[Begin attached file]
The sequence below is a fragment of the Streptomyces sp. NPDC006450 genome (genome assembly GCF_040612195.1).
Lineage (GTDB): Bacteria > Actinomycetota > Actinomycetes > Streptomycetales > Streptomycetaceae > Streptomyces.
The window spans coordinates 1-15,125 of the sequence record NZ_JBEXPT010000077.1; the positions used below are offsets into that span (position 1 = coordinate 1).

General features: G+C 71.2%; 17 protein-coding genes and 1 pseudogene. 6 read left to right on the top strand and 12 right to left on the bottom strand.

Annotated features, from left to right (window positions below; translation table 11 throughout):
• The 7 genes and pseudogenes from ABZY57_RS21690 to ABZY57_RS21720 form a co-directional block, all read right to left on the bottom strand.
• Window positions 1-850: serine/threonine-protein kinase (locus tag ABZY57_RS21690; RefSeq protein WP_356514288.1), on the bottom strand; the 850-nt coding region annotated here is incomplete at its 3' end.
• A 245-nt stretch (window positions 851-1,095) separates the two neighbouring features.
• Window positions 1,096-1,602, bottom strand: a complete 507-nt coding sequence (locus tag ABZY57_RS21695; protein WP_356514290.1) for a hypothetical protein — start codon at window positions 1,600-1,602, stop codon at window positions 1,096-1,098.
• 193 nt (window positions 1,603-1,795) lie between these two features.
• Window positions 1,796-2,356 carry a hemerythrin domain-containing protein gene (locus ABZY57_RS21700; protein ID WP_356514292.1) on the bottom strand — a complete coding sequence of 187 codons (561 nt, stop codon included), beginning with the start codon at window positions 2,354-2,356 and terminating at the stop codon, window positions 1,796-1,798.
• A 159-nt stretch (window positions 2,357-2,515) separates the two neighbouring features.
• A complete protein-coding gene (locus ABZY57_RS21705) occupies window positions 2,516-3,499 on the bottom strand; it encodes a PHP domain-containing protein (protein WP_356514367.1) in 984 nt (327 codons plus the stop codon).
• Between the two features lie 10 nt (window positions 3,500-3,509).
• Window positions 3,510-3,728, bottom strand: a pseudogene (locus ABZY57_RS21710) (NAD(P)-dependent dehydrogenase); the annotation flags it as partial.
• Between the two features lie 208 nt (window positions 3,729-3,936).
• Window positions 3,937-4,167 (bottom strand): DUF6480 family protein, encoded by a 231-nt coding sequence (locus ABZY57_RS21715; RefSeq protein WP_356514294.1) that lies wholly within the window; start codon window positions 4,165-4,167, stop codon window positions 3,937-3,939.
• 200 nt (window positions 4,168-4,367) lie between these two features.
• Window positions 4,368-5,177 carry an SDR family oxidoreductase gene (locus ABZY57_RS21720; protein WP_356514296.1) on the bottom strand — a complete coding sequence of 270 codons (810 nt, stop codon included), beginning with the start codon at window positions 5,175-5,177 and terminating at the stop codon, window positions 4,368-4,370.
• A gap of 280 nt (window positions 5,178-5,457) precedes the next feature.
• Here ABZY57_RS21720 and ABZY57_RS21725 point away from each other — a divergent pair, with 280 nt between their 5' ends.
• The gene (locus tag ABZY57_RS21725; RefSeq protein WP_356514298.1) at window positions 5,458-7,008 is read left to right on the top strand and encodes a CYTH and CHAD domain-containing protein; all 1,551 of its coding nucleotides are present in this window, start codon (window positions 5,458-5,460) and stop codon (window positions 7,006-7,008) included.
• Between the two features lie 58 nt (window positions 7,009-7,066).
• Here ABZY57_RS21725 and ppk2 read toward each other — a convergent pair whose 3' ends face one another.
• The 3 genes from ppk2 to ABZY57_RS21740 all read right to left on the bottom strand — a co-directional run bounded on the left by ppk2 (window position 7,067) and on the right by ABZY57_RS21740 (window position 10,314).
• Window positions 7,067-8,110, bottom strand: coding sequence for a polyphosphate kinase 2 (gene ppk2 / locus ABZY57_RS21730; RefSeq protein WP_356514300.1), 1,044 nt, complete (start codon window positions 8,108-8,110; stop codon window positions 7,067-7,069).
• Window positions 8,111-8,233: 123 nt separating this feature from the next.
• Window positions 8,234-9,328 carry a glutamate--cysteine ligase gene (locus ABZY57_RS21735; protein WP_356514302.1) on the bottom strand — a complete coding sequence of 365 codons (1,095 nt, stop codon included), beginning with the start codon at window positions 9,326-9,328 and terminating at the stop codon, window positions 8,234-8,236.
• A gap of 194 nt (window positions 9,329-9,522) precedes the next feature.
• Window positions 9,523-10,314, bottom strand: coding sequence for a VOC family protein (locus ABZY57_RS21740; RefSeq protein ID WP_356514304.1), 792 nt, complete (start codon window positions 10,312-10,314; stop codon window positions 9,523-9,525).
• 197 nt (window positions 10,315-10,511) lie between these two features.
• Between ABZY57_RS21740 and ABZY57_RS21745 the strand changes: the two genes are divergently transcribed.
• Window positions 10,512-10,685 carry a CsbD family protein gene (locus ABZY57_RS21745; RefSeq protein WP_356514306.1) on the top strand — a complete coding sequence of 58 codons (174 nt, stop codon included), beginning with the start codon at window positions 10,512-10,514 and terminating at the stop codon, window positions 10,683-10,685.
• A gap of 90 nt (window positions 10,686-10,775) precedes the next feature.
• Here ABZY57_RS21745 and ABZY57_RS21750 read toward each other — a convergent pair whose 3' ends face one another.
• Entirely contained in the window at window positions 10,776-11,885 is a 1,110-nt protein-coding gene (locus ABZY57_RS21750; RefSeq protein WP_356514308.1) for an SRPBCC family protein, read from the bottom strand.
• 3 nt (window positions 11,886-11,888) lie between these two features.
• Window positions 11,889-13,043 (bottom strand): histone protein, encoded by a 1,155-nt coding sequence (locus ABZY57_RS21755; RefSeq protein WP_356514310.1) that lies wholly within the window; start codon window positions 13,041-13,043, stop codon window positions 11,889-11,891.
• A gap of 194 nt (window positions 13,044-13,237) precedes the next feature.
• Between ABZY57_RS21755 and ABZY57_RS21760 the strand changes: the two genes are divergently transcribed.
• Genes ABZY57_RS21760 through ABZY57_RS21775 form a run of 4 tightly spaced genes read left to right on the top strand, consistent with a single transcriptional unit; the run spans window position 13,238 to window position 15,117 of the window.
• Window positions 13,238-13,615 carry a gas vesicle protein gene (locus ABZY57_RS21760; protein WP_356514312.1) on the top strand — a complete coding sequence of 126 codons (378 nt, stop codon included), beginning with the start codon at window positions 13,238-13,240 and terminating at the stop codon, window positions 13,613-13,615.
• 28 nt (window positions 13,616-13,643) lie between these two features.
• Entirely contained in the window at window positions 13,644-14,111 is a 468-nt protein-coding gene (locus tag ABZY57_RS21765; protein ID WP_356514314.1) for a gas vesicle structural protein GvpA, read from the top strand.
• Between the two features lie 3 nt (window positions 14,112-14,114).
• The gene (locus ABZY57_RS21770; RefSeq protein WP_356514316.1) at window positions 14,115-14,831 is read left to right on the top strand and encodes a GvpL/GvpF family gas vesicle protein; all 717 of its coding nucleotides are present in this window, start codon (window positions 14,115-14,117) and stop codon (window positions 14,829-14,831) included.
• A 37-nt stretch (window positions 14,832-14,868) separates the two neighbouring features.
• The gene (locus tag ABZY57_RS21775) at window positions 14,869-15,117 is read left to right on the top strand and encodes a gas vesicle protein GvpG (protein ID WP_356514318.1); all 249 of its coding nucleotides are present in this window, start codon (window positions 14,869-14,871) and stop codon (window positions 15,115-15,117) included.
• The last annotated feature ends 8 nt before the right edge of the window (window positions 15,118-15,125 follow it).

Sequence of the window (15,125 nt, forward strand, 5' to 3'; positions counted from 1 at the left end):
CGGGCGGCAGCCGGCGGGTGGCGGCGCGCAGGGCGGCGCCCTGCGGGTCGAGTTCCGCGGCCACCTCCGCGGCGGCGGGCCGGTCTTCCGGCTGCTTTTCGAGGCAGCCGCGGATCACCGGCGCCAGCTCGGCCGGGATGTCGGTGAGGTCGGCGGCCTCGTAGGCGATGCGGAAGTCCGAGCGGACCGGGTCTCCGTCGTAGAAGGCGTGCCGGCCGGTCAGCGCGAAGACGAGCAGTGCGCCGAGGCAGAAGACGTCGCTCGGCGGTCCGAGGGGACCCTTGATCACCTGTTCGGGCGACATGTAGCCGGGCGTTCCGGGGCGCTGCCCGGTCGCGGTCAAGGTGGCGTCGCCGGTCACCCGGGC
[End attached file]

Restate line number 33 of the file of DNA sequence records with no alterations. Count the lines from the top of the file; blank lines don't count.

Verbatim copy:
• Window positions 10,512-10,685 carry a CsbD family protein gene (locus ABZY57_RS21745; RefSeq protein WP_356514306.1) on the top strand — a complete coding sequence of 58 codons (174 nt, stop codon included), beginning with the start codon at window positions 10,512-10,514 and terminating at the stop codon, window positions 10,683-10,685.